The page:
Cloud computing (CC) is a centralized computing paradigm that accumulates resources centrally and provides these resources to users through Internet. Although CC holds a large number of resources, it may not be acceptable by real-time mobile applications, as it is usually far away from users geographically. On the other hand, edge computing (EC), which distributes resources to the network edge, enjoys increasing popularity in the applications with low-latency and high-reliability requirements. EC provides resources in a decentralized manner, which can respond to users' requirements faster than the normal CC, but with limited computing capacities. As both CC and EC are resource-sensitive, several big issues arise, such as how to conduct job scheduling, resource allocation, and task offloading, which significantly influence the performance of the whole system. To tackle these issues, many optimization problems have been formulated. These optimization problems usually have complex properties, such as non-convexity and NP-hardness, which may not be addressed by the traditional convex optimization-based solutions. Computational intelligence (CI), consisting of a set of nature-inspired computational approaches, recently exhibits great potential in addressing these optimization problems in CC and EC. This paper provides an overview of research problems in CC and EC and recent progresses in addressing them with the help of CI techniques. Informative discussions and future research trends are also presented, with the aim of offering insights to the readers and motivating new research directions.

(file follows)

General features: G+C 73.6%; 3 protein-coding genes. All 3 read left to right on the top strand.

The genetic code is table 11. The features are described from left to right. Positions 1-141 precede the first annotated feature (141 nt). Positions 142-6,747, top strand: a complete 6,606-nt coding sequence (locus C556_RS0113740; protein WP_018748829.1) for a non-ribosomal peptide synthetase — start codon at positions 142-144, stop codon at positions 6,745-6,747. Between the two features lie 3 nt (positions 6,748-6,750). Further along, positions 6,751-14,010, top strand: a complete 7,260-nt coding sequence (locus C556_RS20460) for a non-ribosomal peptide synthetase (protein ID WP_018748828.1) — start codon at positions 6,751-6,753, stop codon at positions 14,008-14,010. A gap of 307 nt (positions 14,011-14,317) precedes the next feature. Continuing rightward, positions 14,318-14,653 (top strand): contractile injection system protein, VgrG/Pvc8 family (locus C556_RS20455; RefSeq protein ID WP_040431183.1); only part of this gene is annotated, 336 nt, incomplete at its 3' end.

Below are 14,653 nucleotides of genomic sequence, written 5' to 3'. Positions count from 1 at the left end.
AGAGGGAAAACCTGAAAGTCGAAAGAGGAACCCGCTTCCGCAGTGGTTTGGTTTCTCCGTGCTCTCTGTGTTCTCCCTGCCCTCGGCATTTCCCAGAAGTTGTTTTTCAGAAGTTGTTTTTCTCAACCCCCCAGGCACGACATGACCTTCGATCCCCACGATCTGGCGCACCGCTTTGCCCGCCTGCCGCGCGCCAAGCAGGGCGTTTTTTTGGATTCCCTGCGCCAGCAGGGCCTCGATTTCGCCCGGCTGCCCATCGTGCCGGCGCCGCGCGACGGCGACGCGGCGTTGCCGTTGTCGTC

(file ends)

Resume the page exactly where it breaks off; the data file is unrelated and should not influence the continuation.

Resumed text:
We develop an Evolutionary Markov Chain Monte Carlo (EMCMC) algorithm for sampling spatial partitions that lie within a large and complex spatial state space. Our algorithm combines the advantages of evolutionary algorithms (EAs) as optimization heuristics for state space traversal and the theoretical convergence properties of Markov Chain Monte Carlo algorithms for sampling from unknown distributions. Local optimality information that is identified via a directed search by our optimization heuristic is used to adaptively update a Markov chain in a promising direction within the framework of a Multiple-Try Metropolis Markov Chain model that incorporates a generalized Metropolis-Hasting ratio. We further expand the reach of our EMCMC algorithm by harnessing the computational power afforded by massively parallel architecture through the integration of a parallel EA framework that guides Markov chains running in parallel.